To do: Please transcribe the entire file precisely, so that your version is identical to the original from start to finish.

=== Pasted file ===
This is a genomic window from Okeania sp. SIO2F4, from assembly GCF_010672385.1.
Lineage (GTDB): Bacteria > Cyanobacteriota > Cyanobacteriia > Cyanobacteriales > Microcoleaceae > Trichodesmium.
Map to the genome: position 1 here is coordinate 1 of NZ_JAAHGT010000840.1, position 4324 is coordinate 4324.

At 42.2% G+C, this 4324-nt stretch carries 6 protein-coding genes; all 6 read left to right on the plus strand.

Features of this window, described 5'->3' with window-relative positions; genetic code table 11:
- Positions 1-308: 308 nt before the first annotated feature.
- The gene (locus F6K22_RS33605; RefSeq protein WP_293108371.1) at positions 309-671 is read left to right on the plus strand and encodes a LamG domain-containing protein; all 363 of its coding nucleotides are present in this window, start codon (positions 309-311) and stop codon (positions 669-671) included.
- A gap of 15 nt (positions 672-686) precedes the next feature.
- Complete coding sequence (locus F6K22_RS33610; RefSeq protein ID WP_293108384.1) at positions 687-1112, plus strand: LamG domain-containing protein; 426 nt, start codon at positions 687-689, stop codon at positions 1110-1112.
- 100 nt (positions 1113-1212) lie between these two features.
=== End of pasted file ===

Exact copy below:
This is a genomic window from Okeania sp. SIO2F4, from assembly GCF_010672385.1.
Lineage (GTDB): Bacteria > Cyanobacteriota > Cyanobacteriia > Cyanobacteriales > Microcoleaceae > Trichodesmium.
Map to the genome: position 1 here is coordinate 1 of NZ_JAAHGT010000840.1, position 4324 is coordinate 4324.

At 42.2% G+C, this 4324-nt stretch carries 6 protein-coding genes; all 6 read left to right on the plus strand.

Features of this window, described 5'->3' with window-relative positions; genetic code table 11:
- Positions 1-308: 308 nt before the first annotated feature.
- The gene (locus F6K22_RS33605; RefSeq protein WP_293108371.1) at positions 309-671 is read left to right on the plus strand and encodes a LamG domain-containing protein; all 363 of its coding nucleotides are present in this window, start codon (positions 309-311) and stop codon (positions 669-671) included.
- A gap of 15 nt (positions 672-686) precedes the next feature.
- Complete coding sequence (locus F6K22_RS33610; RefSeq protein ID WP_293108384.1) at positions 687-1112, plus strand: LamG domain-containing protein; 426 nt, start codon at positions 687-689, stop codon at positions 1110-1112.
- 100 nt (positions 1113-1212) lie between these two features.